Oscar Posted Wed 11th of July, 2018 18:39:40 PM
Hello, we were wondering if a RN assists in a procedure, are we able to bill for it? If so, what documentation needs to be present in the operative note and how would this be billed out?
SuperCoder Answered Thu 12th of July, 2018 10:19:15 AM
Registered nurse first assistants (RNFA) are eligible for reimbursement when providing surgical assist services for surgeries that justify an assist. Eligibility for reimbursement is applicable to all products, unless a procedure is not covered under a contract or benefit plan. Bill an RNFA surgical assisstant procedure using AS modifier.
Please feel free to ask, if you have any questions.
Oscar Posted Thu 12th of July, 2018 10:38:56 AM
Thank you. Is there a listing of what surgeries are eligible? We are a gastroenterology practice who have GI techs assist in the procedures but are possibly looking into hiring a RN to assist and thinking of billing out for the cases she assists in. Is the RNFA then a different credential than a RN? Thank you.
SuperCoder Answered Fri 13th of July, 2018 07:04:13 AM
- Yes, RNFA and RN credential are different. A Registered Nurse First Assistant (RNFA) is a registered nurse who has completed a minimum of 2000 hours of first assisting a physician with surgery and related preoperative, intraoperative, and postoperative care, and certified by recognized organization. A Registered Nurse (RN) assess patient health problems and needs, develop and implement nursing care plans, and maintain medical records. Administer nursing care to ill, injured, convalescent, or disabled patients. May advise patients on health maintenance and disease prevention or provide case management.
- Currently, Medicare does not reimburse RNFAs. Florida Medicaid reimburses RNFAs, and in some states, private payers are required by law to reimburse RNFAs. These states include Florida, Georgia, Kentucky, Louisiana, Maine, Minnesota, Rhode Island, Texas, Washington, and West Virginia. In other states, RNFAs are not reimbursed.
- However, Medicare reimburses assistant-at-surgery services if the assistant is a nurse practitioner, physician assistant, or clinical nurse specialist; if the surgery is one for which an assistant is reasonable and medically necessary; and if the hospital is not a teaching hospital. The conditions for coverage of assistant-at-surgery services in teaching hospitals are more restrictive than those in other settings because of the availability of residents who are qualified to perform this type of service. Medicaid and the commercial payers also usually reimburse assistant-at-surgery services when medically necessary and reasonable and when performed by a physician, advanced practice nurse, or physician assistant.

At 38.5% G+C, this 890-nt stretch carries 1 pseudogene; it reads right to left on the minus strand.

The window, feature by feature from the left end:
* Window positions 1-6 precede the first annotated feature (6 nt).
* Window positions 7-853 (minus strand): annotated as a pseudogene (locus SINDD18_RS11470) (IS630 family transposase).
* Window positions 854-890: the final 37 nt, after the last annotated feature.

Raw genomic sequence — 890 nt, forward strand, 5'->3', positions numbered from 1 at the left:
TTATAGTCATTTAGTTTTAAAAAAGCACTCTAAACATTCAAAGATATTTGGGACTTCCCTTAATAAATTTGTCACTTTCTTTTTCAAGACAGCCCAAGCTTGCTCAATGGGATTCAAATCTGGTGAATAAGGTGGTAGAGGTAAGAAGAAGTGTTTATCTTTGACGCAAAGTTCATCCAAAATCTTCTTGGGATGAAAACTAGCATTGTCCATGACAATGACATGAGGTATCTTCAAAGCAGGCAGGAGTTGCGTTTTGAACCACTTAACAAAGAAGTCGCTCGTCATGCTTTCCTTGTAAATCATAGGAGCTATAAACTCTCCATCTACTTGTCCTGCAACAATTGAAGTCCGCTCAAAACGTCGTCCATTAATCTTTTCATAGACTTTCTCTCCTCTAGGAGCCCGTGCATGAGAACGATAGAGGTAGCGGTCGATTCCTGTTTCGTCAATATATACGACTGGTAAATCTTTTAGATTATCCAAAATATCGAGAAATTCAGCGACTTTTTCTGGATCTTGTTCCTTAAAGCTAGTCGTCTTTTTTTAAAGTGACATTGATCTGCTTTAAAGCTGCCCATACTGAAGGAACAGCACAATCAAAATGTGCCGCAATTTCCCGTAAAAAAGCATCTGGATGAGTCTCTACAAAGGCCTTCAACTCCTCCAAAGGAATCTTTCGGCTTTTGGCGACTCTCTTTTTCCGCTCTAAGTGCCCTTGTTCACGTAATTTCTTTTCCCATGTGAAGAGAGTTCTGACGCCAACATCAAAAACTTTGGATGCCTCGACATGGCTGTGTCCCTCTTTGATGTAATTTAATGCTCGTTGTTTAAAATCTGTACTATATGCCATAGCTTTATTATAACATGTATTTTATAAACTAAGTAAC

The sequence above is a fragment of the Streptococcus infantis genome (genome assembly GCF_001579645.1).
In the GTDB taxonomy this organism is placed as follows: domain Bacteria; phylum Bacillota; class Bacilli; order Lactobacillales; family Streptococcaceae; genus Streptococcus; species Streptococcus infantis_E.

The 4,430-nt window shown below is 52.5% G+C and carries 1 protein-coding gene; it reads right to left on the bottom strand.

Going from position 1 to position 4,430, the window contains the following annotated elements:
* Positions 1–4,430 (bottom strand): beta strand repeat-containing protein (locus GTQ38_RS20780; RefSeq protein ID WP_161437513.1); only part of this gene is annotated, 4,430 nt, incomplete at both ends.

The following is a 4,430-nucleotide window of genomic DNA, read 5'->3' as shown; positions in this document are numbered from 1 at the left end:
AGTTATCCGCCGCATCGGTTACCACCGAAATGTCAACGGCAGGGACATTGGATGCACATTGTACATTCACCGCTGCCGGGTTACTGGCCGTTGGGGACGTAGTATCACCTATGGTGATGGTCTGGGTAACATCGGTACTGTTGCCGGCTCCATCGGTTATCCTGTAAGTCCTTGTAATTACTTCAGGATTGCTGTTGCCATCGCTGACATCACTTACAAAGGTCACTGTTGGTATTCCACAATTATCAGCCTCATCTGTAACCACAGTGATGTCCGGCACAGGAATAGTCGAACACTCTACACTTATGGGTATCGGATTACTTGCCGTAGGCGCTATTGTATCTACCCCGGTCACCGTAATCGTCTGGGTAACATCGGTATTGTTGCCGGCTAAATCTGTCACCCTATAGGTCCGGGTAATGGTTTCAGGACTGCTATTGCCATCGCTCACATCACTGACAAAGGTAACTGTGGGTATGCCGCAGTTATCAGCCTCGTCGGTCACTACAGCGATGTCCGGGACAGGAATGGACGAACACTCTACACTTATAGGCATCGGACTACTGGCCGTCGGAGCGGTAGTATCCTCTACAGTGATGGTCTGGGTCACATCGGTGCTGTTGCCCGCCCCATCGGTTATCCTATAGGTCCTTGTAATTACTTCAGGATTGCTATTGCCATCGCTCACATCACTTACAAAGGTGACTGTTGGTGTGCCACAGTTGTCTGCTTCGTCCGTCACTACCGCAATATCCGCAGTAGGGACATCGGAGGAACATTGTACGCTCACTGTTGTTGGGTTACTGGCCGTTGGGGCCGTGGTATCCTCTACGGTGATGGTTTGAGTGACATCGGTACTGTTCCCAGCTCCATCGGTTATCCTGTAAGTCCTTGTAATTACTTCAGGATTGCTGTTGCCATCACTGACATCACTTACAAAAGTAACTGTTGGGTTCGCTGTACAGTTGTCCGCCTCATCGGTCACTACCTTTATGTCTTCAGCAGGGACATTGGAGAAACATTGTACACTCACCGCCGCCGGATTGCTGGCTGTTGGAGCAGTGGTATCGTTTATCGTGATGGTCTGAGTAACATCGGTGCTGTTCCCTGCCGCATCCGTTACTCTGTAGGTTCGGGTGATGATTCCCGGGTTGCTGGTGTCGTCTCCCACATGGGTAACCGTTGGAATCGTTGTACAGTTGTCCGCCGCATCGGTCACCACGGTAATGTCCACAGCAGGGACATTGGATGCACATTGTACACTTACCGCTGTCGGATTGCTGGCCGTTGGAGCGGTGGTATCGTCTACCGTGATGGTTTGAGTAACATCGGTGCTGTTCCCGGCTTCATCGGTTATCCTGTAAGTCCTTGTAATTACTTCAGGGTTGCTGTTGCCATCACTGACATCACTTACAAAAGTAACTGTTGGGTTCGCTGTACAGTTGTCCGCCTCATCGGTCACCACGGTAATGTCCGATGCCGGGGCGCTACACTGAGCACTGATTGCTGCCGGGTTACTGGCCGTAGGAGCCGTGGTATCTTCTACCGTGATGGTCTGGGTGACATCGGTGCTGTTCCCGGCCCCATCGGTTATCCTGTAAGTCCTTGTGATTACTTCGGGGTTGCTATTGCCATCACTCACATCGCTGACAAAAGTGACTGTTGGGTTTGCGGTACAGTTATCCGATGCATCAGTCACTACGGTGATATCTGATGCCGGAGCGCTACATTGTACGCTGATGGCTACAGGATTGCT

- Some advanced practice nurses who want to assist at surgery complete an RNFA program and become certified as an RNFA. These clinicians generally are being reimbursed because they are advanced practice nurses.
- Medicare calculates payment for assistant-at-surgery services according to the following formula: when the assistant is a physician, payment is the facility-specific Medicare Physician Fee Schedule amount multiplied by the assistant-at-surgery reduction percent (16%), minus deductible and coinsurance, multiplied by 115%. In the case of a physician assistant, nurse practitioner, or clinical nurse specialist, the amount paid for serving as an assistant-at-surgery is the lesser of the actual charge or 85% of the amount that would otherwise be recognized if a physician had served as the assistant-at-surgery.
- The procedure which have Medicare Physician Fee Schedule status 2 in modifier AS column, are eligible for billing.
Hope this answers the questions.